Friday, May 01, 2020

The ransom

Reading John Owen's Death of Death and Karl Barth's treatment of the atonement in Church Dogmatics IV/1 somewhat concurrently is interesting.  The theological modes in which these two thoroughly Christ-centred theologians operate are very different, and that show in their conclusions.  I am particularly struck that Owen relies very heavily in his work on ransom imagery.  His book is polemical, aimed at promoting a theology of limited or definite atonement; his particular target is those who teach a 'general ransom'.  Owen's argument is long and detailed, but at the heart of it is the apparently inescapable conclusion that for whomever a ransom is paid, that person must in justice be set free; therefore, if a general ransom - a ransom for all - has been paid in the death of Christ, all must be saved.  Since he (rightly) regards universalism as obviously contrary to the witness of Holy Scripture, he considers that the general ransom is to be rejected by all who bow to Scripture's authority.

Barth frames his teaching entirely differently, focusing on legal imagery - "the Judge judged in our place".  He works this through thoroughly, and only at the very end of his treatment looks to other images.  He discusses priestly and cultic imagery at greatest length, corresponding to the more prominent place these images have in the NT - the book of Hebrews, for example, revolves entirely around this way of viewing the atonement.  Indeed, Barth suggests that this would have been just as good a way of structuring the whole of his treatment, except that it is more obscure to us than the legal imagery.  (He speculates that it may have been the primary mode of understanding the atonement in the earliest Christian communities).  He deals very briefly (in a single short paragraph) with military imagery and the concept of victory, but is unconvinced it would be helpful to develop this systematically even though a place must be preserved for it in our understanding of the atonement.  (So much for the suggestion, which I have regularly seen, that Barth prefers Christus Victor as a model of the atonement rather than penal substitution; this is simply unsustainable on any straightforward reading of the Dogmatics.)  And financial imagery - the ransom - gets a similarly brief review.  Barth acknowledges that the NT does "strangely enough" contain this image, but thinks that "this strand is relatively slender".  He considers that it would be difficult and unprofitable to use this as a framework for the whole doctrine of atonement.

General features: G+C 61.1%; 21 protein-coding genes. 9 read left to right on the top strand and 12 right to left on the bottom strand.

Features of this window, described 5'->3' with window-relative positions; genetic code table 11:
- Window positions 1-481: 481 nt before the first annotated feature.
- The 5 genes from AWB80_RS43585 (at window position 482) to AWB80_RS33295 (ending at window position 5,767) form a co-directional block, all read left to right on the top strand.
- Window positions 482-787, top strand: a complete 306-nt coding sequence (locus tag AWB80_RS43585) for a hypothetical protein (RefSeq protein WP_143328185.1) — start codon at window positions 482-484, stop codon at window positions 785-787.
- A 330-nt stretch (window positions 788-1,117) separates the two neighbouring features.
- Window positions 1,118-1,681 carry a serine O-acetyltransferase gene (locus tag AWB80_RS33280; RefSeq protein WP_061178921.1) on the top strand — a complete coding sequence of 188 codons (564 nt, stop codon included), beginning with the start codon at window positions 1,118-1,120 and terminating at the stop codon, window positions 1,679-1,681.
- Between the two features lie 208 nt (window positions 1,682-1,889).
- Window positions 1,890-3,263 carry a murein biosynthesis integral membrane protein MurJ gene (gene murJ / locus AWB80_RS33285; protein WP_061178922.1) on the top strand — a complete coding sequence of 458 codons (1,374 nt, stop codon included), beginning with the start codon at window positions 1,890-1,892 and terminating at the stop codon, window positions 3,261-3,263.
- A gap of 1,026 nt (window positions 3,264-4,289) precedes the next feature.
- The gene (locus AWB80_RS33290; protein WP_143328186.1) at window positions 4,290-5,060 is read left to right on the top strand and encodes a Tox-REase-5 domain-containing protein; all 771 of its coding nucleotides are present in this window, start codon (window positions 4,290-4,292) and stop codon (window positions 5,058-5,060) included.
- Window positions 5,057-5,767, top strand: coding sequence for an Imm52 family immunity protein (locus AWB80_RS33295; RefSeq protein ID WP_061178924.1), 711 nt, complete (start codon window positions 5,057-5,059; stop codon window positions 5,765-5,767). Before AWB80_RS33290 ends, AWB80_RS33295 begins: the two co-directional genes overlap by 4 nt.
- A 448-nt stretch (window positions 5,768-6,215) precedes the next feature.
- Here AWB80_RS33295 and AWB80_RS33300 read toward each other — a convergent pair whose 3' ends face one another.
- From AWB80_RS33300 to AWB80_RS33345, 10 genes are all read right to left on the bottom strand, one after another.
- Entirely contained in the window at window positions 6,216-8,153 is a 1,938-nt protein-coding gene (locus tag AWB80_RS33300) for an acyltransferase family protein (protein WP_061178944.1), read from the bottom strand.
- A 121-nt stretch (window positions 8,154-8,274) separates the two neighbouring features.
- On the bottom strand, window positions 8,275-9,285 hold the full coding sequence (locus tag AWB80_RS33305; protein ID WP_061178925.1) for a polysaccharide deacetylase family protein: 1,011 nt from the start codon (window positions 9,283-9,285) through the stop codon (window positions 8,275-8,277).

Different approaches, very different conclusions.  I'm not going to dive into the rights and wrongs of either here (except to say the only way to begin to do that dive would be an overview of the relative strengths of the different images used in the NT, with their OT background, and not primarily a detailed exegesis of particular passages).  It just interests me that so much can rest on which set of NT images becomes the main interpretive lens of your engagement with doctrine.

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